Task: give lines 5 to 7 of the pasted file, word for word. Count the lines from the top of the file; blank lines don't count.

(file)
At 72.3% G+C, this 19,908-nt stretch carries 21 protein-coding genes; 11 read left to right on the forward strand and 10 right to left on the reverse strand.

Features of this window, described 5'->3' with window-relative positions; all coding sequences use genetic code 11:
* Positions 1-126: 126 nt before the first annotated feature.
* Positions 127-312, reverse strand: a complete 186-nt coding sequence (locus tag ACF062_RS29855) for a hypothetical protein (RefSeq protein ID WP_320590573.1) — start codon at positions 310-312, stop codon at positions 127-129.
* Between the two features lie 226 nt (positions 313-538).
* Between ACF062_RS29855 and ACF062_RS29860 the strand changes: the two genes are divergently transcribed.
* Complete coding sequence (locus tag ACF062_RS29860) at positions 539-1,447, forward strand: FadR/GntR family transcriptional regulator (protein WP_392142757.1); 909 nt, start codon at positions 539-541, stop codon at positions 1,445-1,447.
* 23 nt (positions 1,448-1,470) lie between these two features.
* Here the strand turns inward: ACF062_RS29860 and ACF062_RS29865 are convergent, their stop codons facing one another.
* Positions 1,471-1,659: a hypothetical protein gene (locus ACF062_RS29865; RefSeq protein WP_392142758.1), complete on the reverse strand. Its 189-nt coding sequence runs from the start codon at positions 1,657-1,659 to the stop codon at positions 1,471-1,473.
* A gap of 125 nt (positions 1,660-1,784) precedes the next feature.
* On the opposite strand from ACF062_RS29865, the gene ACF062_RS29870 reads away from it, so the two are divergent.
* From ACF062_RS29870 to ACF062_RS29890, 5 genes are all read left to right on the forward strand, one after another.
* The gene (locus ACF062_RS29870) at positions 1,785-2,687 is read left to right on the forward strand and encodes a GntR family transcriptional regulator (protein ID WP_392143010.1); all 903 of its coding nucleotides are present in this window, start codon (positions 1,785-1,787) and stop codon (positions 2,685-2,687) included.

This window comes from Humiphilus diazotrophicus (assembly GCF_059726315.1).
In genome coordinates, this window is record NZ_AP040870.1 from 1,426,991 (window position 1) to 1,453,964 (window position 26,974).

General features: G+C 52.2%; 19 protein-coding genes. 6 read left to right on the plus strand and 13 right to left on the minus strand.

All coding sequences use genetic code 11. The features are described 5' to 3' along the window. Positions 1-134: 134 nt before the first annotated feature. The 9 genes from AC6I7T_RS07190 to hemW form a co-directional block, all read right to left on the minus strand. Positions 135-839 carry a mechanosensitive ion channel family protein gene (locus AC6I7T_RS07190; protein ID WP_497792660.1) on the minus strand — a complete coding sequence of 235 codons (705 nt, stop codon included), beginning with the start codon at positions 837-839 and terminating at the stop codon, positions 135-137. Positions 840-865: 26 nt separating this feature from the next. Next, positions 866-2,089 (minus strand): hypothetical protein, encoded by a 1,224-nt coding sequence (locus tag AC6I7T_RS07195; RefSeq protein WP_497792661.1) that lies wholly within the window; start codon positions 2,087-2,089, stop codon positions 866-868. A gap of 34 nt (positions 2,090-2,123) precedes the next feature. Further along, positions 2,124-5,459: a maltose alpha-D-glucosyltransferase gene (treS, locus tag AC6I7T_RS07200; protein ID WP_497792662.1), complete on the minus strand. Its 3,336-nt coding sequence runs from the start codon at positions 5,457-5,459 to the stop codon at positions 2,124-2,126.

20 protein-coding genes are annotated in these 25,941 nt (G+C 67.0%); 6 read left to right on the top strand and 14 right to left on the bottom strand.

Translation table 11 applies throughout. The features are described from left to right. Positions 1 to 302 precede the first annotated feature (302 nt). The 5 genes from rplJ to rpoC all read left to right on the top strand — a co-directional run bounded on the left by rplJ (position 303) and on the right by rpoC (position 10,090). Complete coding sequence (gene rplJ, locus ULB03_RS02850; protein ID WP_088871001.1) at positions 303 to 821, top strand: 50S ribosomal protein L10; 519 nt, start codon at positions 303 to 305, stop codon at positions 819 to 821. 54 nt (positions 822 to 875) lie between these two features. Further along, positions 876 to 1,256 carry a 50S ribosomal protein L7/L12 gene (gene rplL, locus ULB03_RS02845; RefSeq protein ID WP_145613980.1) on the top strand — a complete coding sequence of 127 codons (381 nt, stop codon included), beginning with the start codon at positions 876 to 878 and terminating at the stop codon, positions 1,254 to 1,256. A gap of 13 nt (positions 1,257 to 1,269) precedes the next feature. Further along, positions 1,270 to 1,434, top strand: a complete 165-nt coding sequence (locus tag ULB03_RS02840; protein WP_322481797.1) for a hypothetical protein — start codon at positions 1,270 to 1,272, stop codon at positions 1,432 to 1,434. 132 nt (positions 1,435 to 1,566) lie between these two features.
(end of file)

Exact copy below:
* Between the two features lie 226 nt (positions 313-538).
* Between ACF062_RS29855 and ACF062_RS29860 the strand changes: the two genes are divergently transcribed.
* Complete coding sequence (locus tag ACF062_RS29860) at positions 539-1,447, forward strand: FadR/GntR family transcriptional regulator (protein WP_392142757.1); 909 nt, start codon at positions 539-541, stop codon at positions 1,445-1,447.